Cologne's Christmas Markets are the ones to visit
All you need to know about this magical German market
If you only ever try one Christmas Market, make it a real German Christmas Market, you really won’t be disappointed. We first went to Cologne in 2006, skipped it in 2007 for the sunny climes of Costa Rica and then sampled Strasbourg at Christmas in 2008.
In 2009 we returned to Cologne and have continued to return every year since then, there is something quite magical about it.
Why? We often get asked, return to the same destination time and again, but for us every year is different.
The markets have continually evolved and in Cologne there are 6 Christmas markets sprinkled around the city, which all have their own unique theme.
Not only do the markets keep evolving, but even the culinary delights have a different twist each year. Which is sometimes disappointing if you have favourite, but there are always new treats to try.
We like to treat our annual pilgrimage as a mini road trip, therefore, we always drive and catch the Le Shuttle. From Calais to Cologne it is around 260 miles (420km) and should take around 4 to 4 ½ hours, weather dependent (as snow is often a factor).
Gary points out that it’s 3 roads, and 99% motorways, with the last 4 miles (6.4 km) being through Cologne. It’s a day when we touch 5 countries en-route, leaving the UK, through France & Belgium, briefly touching southern Holland before entering Germany.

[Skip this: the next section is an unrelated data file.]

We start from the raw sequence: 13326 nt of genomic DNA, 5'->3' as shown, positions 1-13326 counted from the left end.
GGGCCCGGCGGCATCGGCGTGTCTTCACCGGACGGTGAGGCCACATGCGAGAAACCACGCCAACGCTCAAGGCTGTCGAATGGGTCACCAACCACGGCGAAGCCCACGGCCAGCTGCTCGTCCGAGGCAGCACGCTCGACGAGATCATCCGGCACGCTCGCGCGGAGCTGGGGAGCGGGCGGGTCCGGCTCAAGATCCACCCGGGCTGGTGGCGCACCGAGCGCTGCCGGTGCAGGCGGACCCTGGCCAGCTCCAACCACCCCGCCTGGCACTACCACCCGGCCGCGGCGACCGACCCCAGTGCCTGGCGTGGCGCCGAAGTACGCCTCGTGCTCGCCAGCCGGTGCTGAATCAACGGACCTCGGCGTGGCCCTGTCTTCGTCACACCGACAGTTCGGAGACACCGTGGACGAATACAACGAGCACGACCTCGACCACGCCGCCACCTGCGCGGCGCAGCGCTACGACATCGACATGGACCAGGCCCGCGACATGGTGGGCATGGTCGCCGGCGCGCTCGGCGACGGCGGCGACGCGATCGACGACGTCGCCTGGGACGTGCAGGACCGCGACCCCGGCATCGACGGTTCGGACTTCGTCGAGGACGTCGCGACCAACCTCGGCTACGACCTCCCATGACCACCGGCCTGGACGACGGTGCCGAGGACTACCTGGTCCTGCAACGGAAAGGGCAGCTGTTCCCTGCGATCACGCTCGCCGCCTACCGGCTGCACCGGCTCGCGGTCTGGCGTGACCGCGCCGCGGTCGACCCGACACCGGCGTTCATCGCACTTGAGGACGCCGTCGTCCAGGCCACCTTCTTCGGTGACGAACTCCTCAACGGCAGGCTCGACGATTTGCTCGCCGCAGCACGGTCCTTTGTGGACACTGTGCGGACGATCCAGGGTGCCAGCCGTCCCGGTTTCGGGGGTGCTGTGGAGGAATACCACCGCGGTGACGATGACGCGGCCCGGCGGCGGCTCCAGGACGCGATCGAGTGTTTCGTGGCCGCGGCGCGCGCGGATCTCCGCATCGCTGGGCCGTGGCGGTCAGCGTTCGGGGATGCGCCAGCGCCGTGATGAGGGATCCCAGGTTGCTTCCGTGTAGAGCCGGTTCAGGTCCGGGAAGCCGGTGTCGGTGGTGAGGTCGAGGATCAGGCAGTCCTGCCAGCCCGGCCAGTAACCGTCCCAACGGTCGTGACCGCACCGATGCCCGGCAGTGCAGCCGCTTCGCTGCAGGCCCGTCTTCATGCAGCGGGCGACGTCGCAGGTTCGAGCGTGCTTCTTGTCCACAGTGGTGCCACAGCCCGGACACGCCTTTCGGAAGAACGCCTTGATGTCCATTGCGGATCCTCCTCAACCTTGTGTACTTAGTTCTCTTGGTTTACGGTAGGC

Cologne hosts one of Germany’s most popular Christmas markets, with the Dom Cathedral being the VIP of the party. The Weihnachtsmarkt am Dom, which the cathedral looks down upon, is a festival of little red wooden cabins, lovingly decorated.
The centre piece for this market is the 25 meter tall Christmas tree that has hundreds of tiny lights draped from it, to give the effect of a twinkling parasol folding around you. This is particularly wonderful on a misty evening with darkness drawing in.
We have sooo many memories & keepsakes from our Cologne Christmas market trips, that it’s struggle to condense them all.
From the wonderful joyous atmosphere on the streets, to the welcoming locals in the bars.
We still have a beer mat that a German businessman wrote upon and recommended a small town for us to visit in Bavaria. We visited it as part of our Lakes and Lederhosen tour,
Now come 2016 we are including Rothenburg ob der Tauber, in our 5 town German Christmas market tour.
However, there are always stand out points on any trip. Here are ours…
First and foremost, it has to be the six markets.
The centrepeice for Cologne as mentioned above, is the Dom market with its impressive Gothic Cathedral, which was inscribed onto the UNESCO World Heritage List in 1996. Work begun on this imposing cathedral in 1248, but was not finally completed until 1880.
At Christmas this square is turned into a sea of red with its 150 stalls.